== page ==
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Back translations - useful or waste of time?

Back translations - useful or waste of time? medical translationAnybody doing translation work related to clinical trials knows that so-called "back translations" are a fact of life - most drug companies rely on back translations as a QA tool by comparing the back translation and the source to one another.

However, any translation that is done well will depart from the semantics and structure of the original source language. Grammar is inherently diverse across different languages, and the translator will retain the meaning of the translation, rather than the original grammatical properties of the source text.

Not surprisingly then, there exists a healthy debate on the use and usefulness of back translations.

In our experience, the usefulness of back translations is highly dependent on the content that is being translated. In the context of informed consent forms, the consensus is that back translation should be performed to ensure that the language is a correct translation of the original, i.e., the meaning was not changed but also that the readability of the text has not been affected through the translation process. Additionally some Institutional Review Boards have made back translations a necessary step in the approval process.

For patient reported outcomes, back translations are a necessary part of the validation and cultural adaptation of the instrument for specific markets. The process includes conducting two back translations and harmonization with the original translation to accommodate the findings of the back translation.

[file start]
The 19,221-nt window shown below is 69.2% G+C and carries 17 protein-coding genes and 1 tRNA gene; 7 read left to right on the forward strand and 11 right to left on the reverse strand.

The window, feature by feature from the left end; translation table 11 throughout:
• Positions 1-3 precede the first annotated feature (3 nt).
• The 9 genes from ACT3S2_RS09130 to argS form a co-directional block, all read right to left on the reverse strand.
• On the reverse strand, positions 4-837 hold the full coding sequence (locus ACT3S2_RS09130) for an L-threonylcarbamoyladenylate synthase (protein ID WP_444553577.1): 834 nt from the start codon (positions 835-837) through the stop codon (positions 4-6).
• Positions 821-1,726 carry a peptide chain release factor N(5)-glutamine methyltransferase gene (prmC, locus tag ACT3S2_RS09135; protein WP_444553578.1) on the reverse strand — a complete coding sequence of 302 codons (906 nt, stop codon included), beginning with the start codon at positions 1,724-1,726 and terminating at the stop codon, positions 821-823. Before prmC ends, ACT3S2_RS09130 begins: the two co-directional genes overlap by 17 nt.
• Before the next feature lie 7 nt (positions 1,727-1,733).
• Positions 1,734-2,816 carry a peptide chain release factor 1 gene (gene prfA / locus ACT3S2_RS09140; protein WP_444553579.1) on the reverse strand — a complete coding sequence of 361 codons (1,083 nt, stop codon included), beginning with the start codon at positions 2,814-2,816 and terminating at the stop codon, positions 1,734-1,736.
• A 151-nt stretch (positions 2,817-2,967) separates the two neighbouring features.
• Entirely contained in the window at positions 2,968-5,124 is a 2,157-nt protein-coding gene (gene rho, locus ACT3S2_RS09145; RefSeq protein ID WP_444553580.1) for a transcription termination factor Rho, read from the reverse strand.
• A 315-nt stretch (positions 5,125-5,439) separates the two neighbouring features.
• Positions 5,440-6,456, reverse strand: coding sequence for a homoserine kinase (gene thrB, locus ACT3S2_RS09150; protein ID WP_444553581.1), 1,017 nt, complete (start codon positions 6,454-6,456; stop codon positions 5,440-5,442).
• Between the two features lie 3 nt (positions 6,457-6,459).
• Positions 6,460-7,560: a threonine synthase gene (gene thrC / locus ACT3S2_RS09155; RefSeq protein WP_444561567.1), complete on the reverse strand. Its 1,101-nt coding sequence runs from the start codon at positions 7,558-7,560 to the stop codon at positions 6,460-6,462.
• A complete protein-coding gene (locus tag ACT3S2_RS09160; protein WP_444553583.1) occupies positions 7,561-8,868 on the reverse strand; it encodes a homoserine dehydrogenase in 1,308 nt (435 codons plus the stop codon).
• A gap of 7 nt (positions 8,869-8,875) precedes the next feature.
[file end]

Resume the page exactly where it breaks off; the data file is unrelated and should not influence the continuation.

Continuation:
Other content, for instance technical material or advertising and marketing material, may be better suited for an in-country review or an additional copy edit or adaptation step.

The bottom line? Use back translations with caution. It is not a silver bullet, and it can be a time-consuming and expensive task. But when employed correctly, back translations are a highly effective validation tool.


For more on the case for - and against - back translations, take a look at the following:


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11 Comments:

  1. Paulina said...
    I don't see any advantage that back translation might have over proofreading. It definitely takes more time and costs more, while it does not check anything: the translator doing back translation is just as likely to make a mistake as the one who translated the text "forward". Moreover, I don't see how comparing the text and the back translation could validate the translation. Another person would be needed here to determine if the differences (which are bound to occur in this game of Chinese-whispers) are due to some linguistic factors or indeed change the meaning.